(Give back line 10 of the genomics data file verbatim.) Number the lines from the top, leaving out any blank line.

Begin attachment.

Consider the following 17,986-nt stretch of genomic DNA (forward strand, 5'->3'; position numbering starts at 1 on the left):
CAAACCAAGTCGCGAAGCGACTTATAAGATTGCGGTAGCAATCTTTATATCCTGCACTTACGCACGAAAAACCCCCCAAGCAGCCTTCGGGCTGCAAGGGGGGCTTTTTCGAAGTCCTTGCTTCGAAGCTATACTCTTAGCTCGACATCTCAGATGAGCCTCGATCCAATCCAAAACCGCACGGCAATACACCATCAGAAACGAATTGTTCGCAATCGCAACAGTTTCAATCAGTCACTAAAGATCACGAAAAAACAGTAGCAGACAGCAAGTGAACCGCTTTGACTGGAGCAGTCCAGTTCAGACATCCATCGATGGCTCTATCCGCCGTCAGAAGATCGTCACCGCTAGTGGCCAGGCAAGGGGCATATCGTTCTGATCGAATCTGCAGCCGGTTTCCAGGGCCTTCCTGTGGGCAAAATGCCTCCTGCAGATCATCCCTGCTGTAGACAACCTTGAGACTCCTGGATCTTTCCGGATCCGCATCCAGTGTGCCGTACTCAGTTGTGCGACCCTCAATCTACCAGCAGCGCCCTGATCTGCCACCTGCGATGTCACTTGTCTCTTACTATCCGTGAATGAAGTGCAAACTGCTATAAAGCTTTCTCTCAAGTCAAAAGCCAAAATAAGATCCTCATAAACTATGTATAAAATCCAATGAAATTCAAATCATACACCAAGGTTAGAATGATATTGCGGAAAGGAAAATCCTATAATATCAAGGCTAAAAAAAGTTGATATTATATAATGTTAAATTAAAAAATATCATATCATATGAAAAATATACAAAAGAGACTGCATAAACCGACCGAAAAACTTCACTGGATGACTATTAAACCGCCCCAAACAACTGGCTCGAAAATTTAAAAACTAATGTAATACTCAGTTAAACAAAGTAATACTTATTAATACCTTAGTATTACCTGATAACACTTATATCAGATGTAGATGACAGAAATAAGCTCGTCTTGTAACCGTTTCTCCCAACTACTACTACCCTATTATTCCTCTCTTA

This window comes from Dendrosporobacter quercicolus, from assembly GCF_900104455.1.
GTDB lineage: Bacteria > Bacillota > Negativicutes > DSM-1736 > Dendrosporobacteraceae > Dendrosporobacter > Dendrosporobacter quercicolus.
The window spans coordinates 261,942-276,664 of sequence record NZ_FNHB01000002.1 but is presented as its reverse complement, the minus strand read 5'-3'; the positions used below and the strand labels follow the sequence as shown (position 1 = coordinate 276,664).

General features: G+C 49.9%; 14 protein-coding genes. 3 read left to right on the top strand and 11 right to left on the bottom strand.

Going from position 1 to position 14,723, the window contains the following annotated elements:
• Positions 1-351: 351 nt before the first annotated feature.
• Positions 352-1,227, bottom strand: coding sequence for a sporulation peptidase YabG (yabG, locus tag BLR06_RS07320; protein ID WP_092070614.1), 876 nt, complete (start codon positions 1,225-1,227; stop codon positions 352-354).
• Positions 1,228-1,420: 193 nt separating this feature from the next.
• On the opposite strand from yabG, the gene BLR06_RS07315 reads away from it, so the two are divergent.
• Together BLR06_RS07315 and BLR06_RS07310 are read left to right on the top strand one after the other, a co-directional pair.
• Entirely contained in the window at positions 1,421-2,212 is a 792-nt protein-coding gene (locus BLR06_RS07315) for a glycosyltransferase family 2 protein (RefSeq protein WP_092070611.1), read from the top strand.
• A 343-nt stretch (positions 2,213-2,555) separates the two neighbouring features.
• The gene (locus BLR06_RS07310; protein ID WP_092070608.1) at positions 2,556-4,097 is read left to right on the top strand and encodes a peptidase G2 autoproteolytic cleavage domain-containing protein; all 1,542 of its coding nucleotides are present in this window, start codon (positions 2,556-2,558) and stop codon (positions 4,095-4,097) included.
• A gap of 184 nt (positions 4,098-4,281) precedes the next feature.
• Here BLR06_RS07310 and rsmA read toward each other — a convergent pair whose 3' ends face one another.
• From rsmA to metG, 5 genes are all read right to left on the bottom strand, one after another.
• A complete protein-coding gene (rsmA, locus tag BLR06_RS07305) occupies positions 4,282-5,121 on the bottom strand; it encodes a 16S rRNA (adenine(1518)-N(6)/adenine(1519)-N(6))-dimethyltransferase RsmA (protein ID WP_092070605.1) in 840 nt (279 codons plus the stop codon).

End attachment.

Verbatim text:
• Positions 1,228-1,420: 193 nt separating this feature from the next.